Homily February 3 2018

Whenever someone asks me what they should read in our New Testament texts I say start with Mark which begins “The beginning of the gospel of Jesus Christ, Son of God.”  No stars, or shepherds or angels of trips on a donkey.  Jesus arrives on the scene with heaven splitting force: deals with Satan in the wilderness: announces the impending reign of God on earth: chooses his first disciples and shows his power over a demon….all in the first 28 verses.  Fuelled by his favourite word ” immediately” or ” at once”Mark races us through Jesus early ministry days as if he is being chased….and maybe Jesus is just that…being chased by the Holy Spirit.

 

And so this morning’s gospel begins “Immediately he left the synagogue, a place of teaching and entered the house of Simon where he takes Simon’s mother in law by the hand and lifts her up…healed…at which point she immediately begins to service those gathered in the house.  I read some where that in this sense Simon’ mother in law if the first deacon on the church.  Jesus’ teaching and healing ministries are one and the same…there is no discrepancy between what he preached and what he practiced.  The last verse of our text this morning makes this very clear. “And he went throughout Galilee, proclaiming the message in their synagogues and casting out demons.”

 

The healing event in this morning’s gospel is further significant because it happens in a house and most certainly reflects the earliest communities of faith which were house churches.  There is ample evidence for this in Paul’s letters….they may be described as letters to,the early churches but they are actually letters to the early communities who met in homes which made the life of the early community possible…they were missionary platforms…come to my house and meet some really wonderful people….they were places where itinerant preachers like Paul were welcomed, and they provided economic support for the growing Jesus movement.

 

To Jesus neither the temple, nor the house, not the synagogue can be closed…anyone is welcome….and healing can take place on any day.  God’s gift, Jesus’ grace transcends all limits….structure, dogma, race and nationality.  There are no insiders and outsiders…..an important concept in the world these days…and why we sing the wonderful hymn ” All are welcome!”

 

There is another important aspect to this text  I think and that is the emphasis on touching.  Jesus came and took Simon’s mother in law by the hand and lifted her up.  Throughout both testaments, The Hebrew Bible and what we call the New Testament, there is one incident after another that emphasizes touching…God reaching out to touch Adam into being on the ceiling of the Sistine Chapel, the angel who touches the hollow of Jacob’s thigh, Jairus’ daughter healed by Jesus’ touch, the blind man who touched Jesus garment and was healed….It might be said that in Scripture touch is a metaphor for intimacy, for presence, for relationship.  I suggest that to understand humanity as created in the image of God means that we are created for relationship for as it says in Genesis “it is not right for Adam…for human beings to be alone.”  In fact there have been healing prayer experiments where one group of people praying had no knowledge or or acquaintance with the people for whom they prayed while another group prayed for people they knew personally….those who had developed relationships with those paying for them experienced a decided difference in improvement and quality of life.  I believe that this may well be why our prayers in this place for people we know, or know about like Anika Rose or any number of people with whom we have relationships have a positive impact.  This is also I think the reason for the increasing interest in practicing healing touch in a number of churches.  As someone who has been blessed by this practice on a couple of occasions, I believe it’s power.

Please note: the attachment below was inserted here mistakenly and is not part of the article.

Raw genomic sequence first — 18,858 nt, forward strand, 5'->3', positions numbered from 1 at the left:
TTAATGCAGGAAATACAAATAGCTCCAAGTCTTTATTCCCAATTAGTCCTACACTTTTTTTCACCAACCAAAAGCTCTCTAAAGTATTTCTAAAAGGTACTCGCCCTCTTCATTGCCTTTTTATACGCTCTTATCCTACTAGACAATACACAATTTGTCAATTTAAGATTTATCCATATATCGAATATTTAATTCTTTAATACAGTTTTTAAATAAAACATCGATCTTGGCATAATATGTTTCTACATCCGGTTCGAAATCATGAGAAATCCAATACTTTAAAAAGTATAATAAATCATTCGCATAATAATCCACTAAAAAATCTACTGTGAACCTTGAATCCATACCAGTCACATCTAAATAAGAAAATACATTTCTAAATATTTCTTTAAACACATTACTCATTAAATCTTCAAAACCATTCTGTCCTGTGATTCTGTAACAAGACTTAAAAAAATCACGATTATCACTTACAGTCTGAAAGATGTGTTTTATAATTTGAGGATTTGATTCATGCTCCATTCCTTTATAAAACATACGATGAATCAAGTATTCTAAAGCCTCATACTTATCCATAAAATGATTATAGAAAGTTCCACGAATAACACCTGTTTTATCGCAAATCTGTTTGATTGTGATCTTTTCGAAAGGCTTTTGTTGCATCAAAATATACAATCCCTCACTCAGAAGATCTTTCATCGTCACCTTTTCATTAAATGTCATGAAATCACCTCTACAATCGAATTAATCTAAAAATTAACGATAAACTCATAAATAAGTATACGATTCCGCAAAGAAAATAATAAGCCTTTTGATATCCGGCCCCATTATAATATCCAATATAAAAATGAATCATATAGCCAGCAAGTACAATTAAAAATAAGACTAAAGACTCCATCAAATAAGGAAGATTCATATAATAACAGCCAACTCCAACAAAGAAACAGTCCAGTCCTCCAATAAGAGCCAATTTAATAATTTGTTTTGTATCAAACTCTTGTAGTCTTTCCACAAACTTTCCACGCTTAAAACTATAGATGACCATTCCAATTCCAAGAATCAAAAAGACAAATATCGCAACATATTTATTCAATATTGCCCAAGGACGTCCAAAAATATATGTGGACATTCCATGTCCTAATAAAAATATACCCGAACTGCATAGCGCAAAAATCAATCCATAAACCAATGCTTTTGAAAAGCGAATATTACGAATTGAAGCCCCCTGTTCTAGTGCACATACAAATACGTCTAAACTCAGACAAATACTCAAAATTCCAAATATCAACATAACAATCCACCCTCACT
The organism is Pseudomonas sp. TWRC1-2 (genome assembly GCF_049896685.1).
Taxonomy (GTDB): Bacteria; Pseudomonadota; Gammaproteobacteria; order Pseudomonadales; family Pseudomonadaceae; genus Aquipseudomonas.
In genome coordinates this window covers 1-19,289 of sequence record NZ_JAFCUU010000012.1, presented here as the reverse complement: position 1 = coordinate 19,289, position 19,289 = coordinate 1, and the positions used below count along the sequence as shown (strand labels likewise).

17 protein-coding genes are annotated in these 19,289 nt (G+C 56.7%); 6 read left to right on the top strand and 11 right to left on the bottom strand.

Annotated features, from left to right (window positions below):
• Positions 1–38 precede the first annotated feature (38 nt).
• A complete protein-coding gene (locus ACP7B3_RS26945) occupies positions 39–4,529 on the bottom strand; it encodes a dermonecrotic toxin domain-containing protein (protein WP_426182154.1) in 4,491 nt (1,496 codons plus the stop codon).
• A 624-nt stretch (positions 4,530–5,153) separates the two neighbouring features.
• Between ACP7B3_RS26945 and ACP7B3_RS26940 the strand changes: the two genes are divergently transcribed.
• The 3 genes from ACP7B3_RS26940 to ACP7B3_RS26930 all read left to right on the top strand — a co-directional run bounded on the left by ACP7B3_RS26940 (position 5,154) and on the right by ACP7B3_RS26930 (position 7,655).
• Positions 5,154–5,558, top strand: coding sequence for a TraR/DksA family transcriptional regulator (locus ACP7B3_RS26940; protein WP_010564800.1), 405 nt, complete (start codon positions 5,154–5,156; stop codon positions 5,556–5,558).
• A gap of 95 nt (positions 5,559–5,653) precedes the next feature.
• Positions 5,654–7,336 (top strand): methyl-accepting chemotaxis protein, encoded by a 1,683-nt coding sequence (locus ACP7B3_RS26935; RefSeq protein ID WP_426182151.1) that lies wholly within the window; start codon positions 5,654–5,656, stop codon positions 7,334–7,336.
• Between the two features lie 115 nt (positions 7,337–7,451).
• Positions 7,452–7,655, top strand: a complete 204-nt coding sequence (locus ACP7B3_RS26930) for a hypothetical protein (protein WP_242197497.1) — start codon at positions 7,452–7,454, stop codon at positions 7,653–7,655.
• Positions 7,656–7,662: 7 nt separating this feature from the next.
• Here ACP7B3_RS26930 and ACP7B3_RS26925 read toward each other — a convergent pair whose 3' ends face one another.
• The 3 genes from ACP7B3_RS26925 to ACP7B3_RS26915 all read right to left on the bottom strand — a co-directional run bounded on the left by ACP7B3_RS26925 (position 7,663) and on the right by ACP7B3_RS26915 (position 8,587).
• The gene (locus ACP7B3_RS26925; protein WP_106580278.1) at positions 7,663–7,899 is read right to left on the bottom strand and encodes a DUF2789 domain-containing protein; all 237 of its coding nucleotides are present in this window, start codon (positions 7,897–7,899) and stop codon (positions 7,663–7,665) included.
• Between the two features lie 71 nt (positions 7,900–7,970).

Gerald May a psychiatrist has written of the importance of community in the healing process. He says

” God’s grace through community involves something  far greater than other people’s support and perspective.  The power of grace is nowhere as brilliant or as mystical as in communities of faith.  It’s power includes not just love that comes from people and through people but love that pours forth among people, as if through the very spaces between one person and the next. Just to be in such an atmosphere is to be bathed in healing power.”

 

I believe this is why sharing the peace as we do Sunday by Sunday is so important and I would ask that we try to do that with reverence…maybe even a little less social enthusiasm…so that we don’t confuse this sacramental act…a sacrament being something with an outward and visible sign of an inner and spiritual grace….this sacrament of expressed healing love incarnate as distinct from our socializing over coffee after the service.  The physical act of the peace is intended not only to express this commitment to one another but also to express our commitment to being ” at peace” as we come to share communion, the incarnate body of Christ.

 

Love not expressed, love not felt is difficult to trust.  Theologically speaking that is the reason for the incarnation.  God knew the human need for nearness.  Jesus is the incarnation of God’s love, which makes it all the more demanding, maybe even frightening, to realize that for some people  we, you and I, are the only Jesus they will ever meet.

 

Preaching and healing.  Healing and preaching.  This represents the ministry of Jesus in a nutshell, and it also represents the ministry of those who follow him….all of us.

 

Holy one, we know you want something of us and for us.  Give us ears to hear you, eyes to see the tracing of your finger and hearts quickened by the motion of your spirit.  Amen.